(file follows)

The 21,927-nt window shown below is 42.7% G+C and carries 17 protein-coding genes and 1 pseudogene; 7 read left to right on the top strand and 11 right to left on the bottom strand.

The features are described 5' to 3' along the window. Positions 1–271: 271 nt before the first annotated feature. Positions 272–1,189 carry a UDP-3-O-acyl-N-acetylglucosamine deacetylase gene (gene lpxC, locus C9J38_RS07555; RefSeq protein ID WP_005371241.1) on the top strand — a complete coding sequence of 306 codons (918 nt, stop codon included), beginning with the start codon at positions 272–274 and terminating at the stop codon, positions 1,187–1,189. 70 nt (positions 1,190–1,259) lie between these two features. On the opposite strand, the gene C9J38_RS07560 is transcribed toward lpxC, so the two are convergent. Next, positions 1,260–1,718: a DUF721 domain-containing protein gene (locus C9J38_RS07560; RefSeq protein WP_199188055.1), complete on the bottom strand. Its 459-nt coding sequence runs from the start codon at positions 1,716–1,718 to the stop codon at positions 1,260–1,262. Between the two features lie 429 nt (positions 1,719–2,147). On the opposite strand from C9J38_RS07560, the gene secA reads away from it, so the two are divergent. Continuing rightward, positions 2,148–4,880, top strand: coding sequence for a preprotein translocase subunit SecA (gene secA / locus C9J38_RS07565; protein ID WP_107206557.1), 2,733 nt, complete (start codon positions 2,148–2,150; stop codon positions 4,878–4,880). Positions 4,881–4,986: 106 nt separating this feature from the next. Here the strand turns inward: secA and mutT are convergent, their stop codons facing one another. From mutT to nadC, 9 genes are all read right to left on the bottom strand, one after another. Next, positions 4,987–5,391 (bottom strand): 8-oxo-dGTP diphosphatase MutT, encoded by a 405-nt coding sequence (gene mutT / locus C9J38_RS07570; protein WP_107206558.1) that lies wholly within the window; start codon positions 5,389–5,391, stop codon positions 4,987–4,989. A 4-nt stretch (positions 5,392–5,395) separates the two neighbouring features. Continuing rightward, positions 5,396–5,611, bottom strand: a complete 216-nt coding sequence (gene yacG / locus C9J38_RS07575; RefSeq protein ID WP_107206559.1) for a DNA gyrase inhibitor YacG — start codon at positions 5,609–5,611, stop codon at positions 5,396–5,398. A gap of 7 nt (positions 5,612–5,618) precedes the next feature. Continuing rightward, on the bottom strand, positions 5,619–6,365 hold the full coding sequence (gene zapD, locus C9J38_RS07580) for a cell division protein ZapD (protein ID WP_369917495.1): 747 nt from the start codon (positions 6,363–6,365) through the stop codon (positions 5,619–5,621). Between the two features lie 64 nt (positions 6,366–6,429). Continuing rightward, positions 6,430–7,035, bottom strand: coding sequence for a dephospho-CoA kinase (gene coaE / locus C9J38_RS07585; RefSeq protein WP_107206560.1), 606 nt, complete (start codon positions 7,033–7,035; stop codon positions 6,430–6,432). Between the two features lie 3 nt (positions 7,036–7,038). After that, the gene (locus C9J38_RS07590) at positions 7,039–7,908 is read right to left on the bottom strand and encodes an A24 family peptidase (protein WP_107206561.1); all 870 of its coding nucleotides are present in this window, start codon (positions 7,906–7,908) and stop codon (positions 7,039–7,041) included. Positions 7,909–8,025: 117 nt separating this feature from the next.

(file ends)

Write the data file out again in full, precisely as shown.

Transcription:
The 21,927-nt window shown below is 42.7% G+C and carries 17 protein-coding genes and 1 pseudogene; 7 read left to right on the top strand and 11 right to left on the bottom strand.

The features are described 5' to 3' along the window. Positions 1–271: 271 nt before the first annotated feature. Positions 272–1,189 carry a UDP-3-O-acyl-N-acetylglucosamine deacetylase gene (gene lpxC, locus C9J38_RS07555; RefSeq protein ID WP_005371241.1) on the top strand — a complete coding sequence of 306 codons (918 nt, stop codon included), beginning with the start codon at positions 272–274 and terminating at the stop codon, positions 1,187–1,189. 70 nt (positions 1,190–1,259) lie between these two features. On the opposite strand, the gene C9J38_RS07560 is transcribed toward lpxC, so the two are convergent. Next, positions 1,260–1,718: a DUF721 domain-containing protein gene (locus C9J38_RS07560; RefSeq protein WP_199188055.1), complete on the bottom strand. Its 459-nt coding sequence runs from the start codon at positions 1,716–1,718 to the stop codon at positions 1,260–1,262. Between the two features lie 429 nt (positions 1,719–2,147). On the opposite strand from C9J38_RS07560, the gene secA reads away from it, so the two are divergent. Continuing rightward, positions 2,148–4,880, top strand: coding sequence for a preprotein translocase subunit SecA (gene secA / locus C9J38_RS07565; protein ID WP_107206557.1), 2,733 nt, complete (start codon positions 2,148–2,150; stop codon positions 4,878–4,880). Positions 4,881–4,986: 106 nt separating this feature from the next. Here the strand turns inward: secA and mutT are convergent, their stop codons facing one another. From mutT to nadC, 9 genes are all read right to left on the bottom strand, one after another. Next, positions 4,987–5,391 (bottom strand): 8-oxo-dGTP diphosphatase MutT, encoded by a 405-nt coding sequence (gene mutT / locus C9J38_RS07570; protein WP_107206558.1) that lies wholly within the window; start codon positions 5,389–5,391, stop codon positions 4,987–4,989. A 4-nt stretch (positions 5,392–5,395) separates the two neighbouring features. Continuing rightward, positions 5,396–5,611, bottom strand: a complete 216-nt coding sequence (gene yacG / locus C9J38_RS07575; RefSeq protein ID WP_107206559.1) for a DNA gyrase inhibitor YacG — start codon at positions 5,609–5,611, stop codon at positions 5,396–5,398. A gap of 7 nt (positions 5,612–5,618) precedes the next feature. Continuing rightward, on the bottom strand, positions 5,619–6,365 hold the full coding sequence (gene zapD, locus C9J38_RS07580) for a cell division protein ZapD (protein ID WP_369917495.1): 747 nt from the start codon (positions 6,363–6,365) through the stop codon (positions 5,619–5,621). Between the two features lie 64 nt (positions 6,366–6,429). Continuing rightward, positions 6,430–7,035, bottom strand: coding sequence for a dephospho-CoA kinase (gene coaE / locus C9J38_RS07585; RefSeq protein WP_107206560.1), 606 nt, complete (start codon positions 7,033–7,035; stop codon positions 6,430–6,432). Between the two features lie 3 nt (positions 7,036–7,038). After that, the gene (locus C9J38_RS07590) at positions 7,039–7,908 is read right to left on the bottom strand and encodes an A24 family peptidase (protein WP_107206561.1); all 870 of its coding nucleotides are present in this window, start codon (positions 7,906–7,908) and stop codon (positions 7,039–7,041) included. Positions 7,909–8,025: 117 nt separating this feature from the next.